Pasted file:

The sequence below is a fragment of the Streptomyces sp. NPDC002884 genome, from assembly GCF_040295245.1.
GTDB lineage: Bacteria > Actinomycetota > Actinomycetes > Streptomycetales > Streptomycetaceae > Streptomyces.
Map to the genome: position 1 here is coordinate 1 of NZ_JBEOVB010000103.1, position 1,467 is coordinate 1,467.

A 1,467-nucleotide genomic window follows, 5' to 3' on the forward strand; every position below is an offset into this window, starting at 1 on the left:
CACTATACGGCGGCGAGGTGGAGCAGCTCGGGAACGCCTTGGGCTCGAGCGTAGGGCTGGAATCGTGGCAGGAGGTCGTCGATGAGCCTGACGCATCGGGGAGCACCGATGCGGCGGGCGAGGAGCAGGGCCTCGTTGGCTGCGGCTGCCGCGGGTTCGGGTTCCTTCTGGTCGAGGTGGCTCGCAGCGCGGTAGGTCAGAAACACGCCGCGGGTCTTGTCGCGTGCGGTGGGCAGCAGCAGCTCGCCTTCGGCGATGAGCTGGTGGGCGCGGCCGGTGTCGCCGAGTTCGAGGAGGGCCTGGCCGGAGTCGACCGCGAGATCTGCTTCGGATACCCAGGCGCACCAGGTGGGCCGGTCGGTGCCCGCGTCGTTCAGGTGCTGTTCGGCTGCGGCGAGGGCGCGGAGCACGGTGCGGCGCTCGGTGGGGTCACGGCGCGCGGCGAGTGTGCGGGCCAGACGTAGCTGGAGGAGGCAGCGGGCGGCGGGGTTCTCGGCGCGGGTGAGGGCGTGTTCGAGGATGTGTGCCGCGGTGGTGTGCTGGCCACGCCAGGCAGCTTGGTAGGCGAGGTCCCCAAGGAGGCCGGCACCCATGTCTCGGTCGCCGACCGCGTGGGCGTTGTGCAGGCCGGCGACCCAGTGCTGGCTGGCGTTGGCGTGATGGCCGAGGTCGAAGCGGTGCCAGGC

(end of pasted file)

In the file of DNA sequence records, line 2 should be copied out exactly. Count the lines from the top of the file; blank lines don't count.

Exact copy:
GTDB lineage: Bacteria > Actinomycetota > Actinomycetes > Streptomycetales > Streptomycetaceae > Streptomyces.